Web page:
As the world's fifth-largest country, Brazil presents a compelling example of democracy in action. In this sequel to their landmark study Democratic Brazil, editors Peter Kingstone and Timothy Power have assembled a distinguished group of U.S.- and Brazilian-based scholars to assess the impact of competitive politics on Brazilian government, institutions, economics, and society.
The 2002 election of Lula da Silva and his Worker's Party promised a radical shift toward progressive reform, transparency, and accountability, opposing the earlier centrist and market-oriented policies of the Cardoso government. But despite the popular support reflected in his 2006 reelection, many observers claim that Lula and his party have fallen short of their platform promises. They have moved to the center in their policies, done little to change the elitist political culture of the past, and have engaged in “politics as usual” in executive-legislative relations, leading to allegations of corruption.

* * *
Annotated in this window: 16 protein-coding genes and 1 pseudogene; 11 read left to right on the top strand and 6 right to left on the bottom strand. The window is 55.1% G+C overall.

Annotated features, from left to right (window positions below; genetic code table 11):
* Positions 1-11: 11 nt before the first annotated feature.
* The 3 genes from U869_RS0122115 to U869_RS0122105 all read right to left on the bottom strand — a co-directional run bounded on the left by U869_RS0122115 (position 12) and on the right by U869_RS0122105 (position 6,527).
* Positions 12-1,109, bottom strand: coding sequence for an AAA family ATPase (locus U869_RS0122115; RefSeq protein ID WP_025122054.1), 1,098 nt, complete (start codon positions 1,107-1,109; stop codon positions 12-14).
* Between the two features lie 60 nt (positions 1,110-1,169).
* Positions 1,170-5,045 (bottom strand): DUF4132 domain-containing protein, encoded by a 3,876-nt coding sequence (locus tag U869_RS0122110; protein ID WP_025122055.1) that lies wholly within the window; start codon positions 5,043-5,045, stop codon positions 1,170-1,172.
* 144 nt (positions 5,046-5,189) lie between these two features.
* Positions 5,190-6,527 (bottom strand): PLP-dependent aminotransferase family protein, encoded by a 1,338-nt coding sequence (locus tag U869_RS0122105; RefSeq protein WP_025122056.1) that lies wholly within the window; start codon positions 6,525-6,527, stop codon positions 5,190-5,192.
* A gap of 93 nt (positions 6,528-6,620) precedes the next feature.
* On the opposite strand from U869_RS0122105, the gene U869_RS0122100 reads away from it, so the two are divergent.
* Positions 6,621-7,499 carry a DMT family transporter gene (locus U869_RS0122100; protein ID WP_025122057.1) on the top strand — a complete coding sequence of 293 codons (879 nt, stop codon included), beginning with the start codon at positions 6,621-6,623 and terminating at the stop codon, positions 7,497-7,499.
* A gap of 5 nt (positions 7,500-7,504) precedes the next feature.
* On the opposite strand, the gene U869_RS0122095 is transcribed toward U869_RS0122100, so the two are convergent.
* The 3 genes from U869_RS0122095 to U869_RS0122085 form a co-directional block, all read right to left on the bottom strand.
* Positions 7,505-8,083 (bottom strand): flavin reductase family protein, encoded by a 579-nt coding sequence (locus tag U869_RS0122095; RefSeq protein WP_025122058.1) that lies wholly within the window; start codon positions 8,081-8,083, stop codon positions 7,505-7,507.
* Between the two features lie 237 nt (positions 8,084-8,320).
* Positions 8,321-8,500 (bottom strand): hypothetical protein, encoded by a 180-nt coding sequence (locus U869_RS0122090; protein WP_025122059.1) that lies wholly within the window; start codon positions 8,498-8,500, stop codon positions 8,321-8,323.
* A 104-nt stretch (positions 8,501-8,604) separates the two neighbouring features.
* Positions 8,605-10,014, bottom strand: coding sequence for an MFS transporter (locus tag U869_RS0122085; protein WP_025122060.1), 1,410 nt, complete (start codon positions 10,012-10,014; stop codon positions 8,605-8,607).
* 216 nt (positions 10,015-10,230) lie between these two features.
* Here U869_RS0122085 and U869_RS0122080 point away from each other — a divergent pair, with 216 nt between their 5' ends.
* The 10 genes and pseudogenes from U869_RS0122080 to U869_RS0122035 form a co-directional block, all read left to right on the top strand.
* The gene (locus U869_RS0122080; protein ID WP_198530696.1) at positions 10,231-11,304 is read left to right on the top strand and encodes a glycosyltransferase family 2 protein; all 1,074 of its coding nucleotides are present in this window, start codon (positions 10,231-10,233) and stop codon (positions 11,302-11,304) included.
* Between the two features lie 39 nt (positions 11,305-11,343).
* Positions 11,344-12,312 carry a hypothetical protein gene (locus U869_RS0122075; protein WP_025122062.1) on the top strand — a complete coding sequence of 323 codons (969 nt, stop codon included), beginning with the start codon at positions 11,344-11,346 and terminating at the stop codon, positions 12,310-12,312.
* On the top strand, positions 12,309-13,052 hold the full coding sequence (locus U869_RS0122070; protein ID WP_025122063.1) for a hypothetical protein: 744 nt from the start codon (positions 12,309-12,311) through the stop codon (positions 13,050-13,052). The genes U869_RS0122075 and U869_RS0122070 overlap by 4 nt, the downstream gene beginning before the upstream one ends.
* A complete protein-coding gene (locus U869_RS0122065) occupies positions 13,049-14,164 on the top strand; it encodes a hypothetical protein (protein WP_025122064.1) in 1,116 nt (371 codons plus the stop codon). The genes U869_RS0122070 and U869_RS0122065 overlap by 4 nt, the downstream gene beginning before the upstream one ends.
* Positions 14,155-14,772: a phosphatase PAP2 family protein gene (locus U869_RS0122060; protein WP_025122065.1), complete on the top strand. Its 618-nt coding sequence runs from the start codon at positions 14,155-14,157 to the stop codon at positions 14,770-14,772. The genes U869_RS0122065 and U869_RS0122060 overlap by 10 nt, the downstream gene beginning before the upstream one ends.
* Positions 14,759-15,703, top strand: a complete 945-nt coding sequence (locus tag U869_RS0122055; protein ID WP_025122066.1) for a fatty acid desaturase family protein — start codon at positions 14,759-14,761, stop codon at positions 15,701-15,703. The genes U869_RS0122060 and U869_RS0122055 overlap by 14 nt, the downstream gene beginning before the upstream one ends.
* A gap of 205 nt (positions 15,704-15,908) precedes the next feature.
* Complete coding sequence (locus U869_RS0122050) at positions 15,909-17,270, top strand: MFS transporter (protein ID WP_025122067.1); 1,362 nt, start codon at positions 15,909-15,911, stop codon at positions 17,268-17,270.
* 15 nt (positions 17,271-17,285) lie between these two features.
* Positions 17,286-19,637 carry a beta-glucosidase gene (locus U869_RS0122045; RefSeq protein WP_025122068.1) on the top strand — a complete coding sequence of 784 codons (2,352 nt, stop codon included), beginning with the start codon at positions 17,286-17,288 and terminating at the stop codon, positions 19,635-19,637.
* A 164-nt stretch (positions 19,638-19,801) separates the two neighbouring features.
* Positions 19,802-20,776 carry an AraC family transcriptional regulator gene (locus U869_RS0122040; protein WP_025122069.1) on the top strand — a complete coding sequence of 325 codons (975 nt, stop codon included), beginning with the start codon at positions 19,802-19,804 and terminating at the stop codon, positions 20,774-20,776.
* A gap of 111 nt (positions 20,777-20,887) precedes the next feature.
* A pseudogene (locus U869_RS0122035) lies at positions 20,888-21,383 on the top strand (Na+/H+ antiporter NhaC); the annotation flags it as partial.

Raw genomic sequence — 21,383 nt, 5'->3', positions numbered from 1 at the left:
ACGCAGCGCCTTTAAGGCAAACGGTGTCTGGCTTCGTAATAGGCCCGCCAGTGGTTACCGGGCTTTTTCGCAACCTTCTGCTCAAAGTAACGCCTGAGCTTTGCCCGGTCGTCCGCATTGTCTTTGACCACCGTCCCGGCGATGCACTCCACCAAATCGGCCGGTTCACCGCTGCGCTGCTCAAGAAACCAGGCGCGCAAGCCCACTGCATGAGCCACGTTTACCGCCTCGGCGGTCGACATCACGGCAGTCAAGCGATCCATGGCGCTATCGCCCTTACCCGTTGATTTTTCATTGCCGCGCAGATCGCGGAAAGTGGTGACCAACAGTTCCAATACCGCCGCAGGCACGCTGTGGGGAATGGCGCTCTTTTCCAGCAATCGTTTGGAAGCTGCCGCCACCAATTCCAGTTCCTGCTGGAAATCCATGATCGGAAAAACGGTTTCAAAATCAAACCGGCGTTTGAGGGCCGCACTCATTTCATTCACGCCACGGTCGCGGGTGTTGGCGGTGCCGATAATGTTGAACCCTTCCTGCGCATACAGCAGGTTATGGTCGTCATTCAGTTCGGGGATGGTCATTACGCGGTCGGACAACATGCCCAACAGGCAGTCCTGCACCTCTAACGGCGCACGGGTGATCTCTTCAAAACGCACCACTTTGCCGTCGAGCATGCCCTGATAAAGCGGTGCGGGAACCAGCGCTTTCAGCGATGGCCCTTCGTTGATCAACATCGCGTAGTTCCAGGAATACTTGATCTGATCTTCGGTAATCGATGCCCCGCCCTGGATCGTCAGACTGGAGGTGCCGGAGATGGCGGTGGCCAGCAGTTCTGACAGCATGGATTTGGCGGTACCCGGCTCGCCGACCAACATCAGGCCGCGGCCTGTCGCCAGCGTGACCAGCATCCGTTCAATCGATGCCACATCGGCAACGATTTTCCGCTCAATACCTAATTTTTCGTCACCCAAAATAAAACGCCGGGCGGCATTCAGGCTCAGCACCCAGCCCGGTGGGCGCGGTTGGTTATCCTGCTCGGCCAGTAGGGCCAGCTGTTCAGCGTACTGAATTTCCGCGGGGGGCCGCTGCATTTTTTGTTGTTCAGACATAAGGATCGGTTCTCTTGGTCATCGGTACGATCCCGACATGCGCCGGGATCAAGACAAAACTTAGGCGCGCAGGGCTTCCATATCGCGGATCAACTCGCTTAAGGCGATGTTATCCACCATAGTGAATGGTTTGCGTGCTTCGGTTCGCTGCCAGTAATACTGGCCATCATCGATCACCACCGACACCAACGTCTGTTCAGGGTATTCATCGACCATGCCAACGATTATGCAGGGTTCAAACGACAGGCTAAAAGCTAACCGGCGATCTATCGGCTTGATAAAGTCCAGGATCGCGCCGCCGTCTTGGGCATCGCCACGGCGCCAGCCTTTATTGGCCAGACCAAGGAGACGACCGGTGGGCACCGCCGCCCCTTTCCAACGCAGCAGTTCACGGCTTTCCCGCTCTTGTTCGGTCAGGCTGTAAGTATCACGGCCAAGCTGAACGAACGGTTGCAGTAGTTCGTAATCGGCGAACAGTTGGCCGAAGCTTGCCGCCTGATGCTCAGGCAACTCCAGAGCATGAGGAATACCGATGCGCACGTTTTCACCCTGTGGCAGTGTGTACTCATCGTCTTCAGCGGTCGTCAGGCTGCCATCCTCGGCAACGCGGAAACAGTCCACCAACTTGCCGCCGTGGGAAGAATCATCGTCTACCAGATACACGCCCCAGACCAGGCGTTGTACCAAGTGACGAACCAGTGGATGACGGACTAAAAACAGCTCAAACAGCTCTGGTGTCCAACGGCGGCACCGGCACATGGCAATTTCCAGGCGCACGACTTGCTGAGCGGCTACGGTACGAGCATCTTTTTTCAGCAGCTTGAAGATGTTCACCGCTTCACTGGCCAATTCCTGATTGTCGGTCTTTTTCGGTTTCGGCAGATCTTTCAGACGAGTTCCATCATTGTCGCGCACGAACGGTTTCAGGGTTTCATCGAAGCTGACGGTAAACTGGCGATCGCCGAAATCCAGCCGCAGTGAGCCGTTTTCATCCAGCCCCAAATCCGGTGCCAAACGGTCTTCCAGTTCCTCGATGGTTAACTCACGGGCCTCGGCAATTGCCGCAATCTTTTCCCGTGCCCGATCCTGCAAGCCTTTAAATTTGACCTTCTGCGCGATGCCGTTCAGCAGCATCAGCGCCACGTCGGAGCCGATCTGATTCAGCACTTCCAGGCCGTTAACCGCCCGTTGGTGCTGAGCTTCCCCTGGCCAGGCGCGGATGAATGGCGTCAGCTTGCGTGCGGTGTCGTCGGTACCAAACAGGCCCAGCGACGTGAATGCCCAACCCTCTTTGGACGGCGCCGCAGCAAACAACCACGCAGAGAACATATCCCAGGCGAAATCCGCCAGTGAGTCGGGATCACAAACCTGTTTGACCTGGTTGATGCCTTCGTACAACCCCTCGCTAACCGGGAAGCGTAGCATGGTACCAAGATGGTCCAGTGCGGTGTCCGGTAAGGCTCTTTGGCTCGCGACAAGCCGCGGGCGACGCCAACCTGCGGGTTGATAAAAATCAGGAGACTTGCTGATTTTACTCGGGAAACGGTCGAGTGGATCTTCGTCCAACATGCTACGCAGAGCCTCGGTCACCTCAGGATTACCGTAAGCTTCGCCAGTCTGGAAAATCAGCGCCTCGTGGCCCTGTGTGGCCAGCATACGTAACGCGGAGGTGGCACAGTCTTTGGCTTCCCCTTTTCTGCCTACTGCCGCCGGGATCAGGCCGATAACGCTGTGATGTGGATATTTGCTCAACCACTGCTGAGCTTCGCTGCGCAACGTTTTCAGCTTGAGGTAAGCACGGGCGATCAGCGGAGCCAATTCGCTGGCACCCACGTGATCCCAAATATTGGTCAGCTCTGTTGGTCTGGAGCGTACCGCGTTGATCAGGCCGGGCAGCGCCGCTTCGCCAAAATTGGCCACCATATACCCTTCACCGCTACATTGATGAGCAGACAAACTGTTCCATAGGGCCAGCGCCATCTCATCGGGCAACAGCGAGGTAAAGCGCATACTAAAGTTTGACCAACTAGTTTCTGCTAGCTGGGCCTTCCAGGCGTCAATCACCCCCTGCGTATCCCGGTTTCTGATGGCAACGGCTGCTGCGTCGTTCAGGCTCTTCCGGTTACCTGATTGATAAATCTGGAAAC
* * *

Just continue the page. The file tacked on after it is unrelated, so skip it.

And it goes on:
Under these conditions, democracy in Brazil remains an enigma. Progress in some areas is offset by stagnation and regression in others: while the country has seen renewed economic growth and significant progress in areas of health care and education, the gap between rich and poor remains vast. Rampant crime, racial inequality, and a pandemic lack of personal security taint the vision of progress. These dilemmas make Brazil a particularly striking case for those interested in Latin America and democratization in general.
About the Author
Peter Kingstone is associate professor of political science at the University of Connecticut. He is the author of Crafting Coalitions for Reform: Business Preferences, Political Institutions, and Neoliberal Reform in Brazil; editor of Readings in Latin American Politics: Challenges to Democratization; and coeditor, with Timothy J. Power, of Democratic Brazil: Actors, Institutions, and Processes.
Timothy J. Power is University Lecturer in Brazilian Studies and Fellow of St. Cross College, University of Oxford. He is the author of The Political Right in Postauthoritarian Brazil: Elites, Institutions, and Democratization, and coeditor of Exporting Congress? The Influence of the U.S. Congress on World Legislatures.